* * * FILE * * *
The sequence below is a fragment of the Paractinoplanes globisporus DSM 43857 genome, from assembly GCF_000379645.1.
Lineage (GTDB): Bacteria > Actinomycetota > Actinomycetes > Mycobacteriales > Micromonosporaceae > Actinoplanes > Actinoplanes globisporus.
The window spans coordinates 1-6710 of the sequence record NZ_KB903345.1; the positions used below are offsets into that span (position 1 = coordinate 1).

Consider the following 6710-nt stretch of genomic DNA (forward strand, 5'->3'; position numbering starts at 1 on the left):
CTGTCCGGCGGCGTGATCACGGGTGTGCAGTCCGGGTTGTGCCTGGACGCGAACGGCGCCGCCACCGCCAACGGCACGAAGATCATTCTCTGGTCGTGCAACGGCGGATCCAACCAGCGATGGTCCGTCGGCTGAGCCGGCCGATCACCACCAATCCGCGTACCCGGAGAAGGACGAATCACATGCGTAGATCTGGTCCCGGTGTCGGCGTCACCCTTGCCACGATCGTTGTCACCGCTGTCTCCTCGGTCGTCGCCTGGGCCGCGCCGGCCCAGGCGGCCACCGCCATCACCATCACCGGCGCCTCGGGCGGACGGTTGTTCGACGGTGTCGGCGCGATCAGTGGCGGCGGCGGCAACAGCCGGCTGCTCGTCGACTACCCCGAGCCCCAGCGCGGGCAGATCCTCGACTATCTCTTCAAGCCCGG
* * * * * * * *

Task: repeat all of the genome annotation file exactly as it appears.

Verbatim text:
The sequence below is a fragment of the Paractinoplanes globisporus DSM 43857 genome, from assembly GCF_000379645.1.
Lineage (GTDB): Bacteria > Actinomycetota > Actinomycetes > Mycobacteriales > Micromonosporaceae > Actinoplanes > Actinoplanes globisporus.
The window spans coordinates 1-6710 of the sequence record NZ_KB903345.1; the positions used below are offsets into that span (position 1 = coordinate 1).

Consider the following 6710-nt stretch of genomic DNA (forward strand, 5'->3'; position numbering starts at 1 on the left):
CTGTCCGGCGGCGTGATCACGGGTGTGCAGTCCGGGTTGTGCCTGGACGCGAACGGCGCCGCCACCGCCAACGGCACGAAGATCATTCTCTGGTCGTGCAACGGCGGATCCAACCAGCGATGGTCCGTCGGCTGAGCCGGCCGATCACCACCAATCCGCGTACCCGGAGAAGGACGAATCACATGCGTAGATCTGGTCCCGGTGTCGGCGTCACCCTTGCCACGATCGTTGTCACCGCTGTCTCCTCGGTCGTCGCCTGGGCCGCGCCGGCCCAGGCGGCCACCGCCATCACCATCACCGGCGCCTCGGGCGGACGGTTGTTCGACGGTGTCGGCGCGATCAGTGGCGGCGGCGGCAACAGCCGGCTGCTCGTCGACTACCCCGAGCCCCAGCGCGGGCAGATCCTCGACTATCTCTTCAAGCCCGG